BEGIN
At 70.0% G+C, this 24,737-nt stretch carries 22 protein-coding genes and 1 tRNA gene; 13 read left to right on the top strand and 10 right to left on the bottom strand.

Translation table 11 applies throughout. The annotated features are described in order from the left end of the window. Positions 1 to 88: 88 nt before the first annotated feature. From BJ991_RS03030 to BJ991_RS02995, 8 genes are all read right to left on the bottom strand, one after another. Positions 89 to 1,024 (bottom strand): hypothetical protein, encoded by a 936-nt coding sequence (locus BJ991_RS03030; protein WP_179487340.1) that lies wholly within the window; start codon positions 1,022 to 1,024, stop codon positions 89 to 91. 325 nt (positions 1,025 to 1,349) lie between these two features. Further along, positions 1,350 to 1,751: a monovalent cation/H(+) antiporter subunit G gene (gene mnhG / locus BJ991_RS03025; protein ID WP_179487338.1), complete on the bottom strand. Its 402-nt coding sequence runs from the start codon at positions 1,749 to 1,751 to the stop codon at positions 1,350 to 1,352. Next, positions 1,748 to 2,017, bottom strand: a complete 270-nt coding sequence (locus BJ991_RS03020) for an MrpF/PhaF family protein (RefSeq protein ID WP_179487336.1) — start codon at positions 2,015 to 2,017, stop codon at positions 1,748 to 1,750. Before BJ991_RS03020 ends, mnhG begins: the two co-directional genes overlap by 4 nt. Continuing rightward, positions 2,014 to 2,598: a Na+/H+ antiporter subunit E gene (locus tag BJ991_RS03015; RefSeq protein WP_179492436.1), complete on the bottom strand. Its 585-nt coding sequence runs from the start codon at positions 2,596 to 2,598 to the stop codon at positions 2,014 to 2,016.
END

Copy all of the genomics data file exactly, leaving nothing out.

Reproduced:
At 70.0% G+C, this 24,737-nt stretch carries 22 protein-coding genes and 1 tRNA gene; 13 read left to right on the top strand and 10 right to left on the bottom strand.

Translation table 11 applies throughout. The annotated features are described in order from the left end of the window. Positions 1 to 88: 88 nt before the first annotated feature. From BJ991_RS03030 to BJ991_RS02995, 8 genes are all read right to left on the bottom strand, one after another. Positions 89 to 1,024 (bottom strand): hypothetical protein, encoded by a 936-nt coding sequence (locus BJ991_RS03030; protein WP_179487340.1) that lies wholly within the window; start codon positions 1,022 to 1,024, stop codon positions 89 to 91. 325 nt (positions 1,025 to 1,349) lie between these two features. Further along, positions 1,350 to 1,751: a monovalent cation/H(+) antiporter subunit G gene (gene mnhG / locus BJ991_RS03025; protein ID WP_179487338.1), complete on the bottom strand. Its 402-nt coding sequence runs from the start codon at positions 1,749 to 1,751 to the stop codon at positions 1,350 to 1,352. Next, positions 1,748 to 2,017, bottom strand: a complete 270-nt coding sequence (locus BJ991_RS03020) for an MrpF/PhaF family protein (RefSeq protein ID WP_179487336.1) — start codon at positions 2,015 to 2,017, stop codon at positions 1,748 to 1,750. Before BJ991_RS03020 ends, mnhG begins: the two co-directional genes overlap by 4 nt. Continuing rightward, positions 2,014 to 2,598: a Na+/H+ antiporter subunit E gene (locus tag BJ991_RS03015; RefSeq protein WP_179492436.1), complete on the bottom strand. Its 585-nt coding sequence runs from the start codon at positions 2,596 to 2,598 to the stop codon at positions 2,014 to 2,016.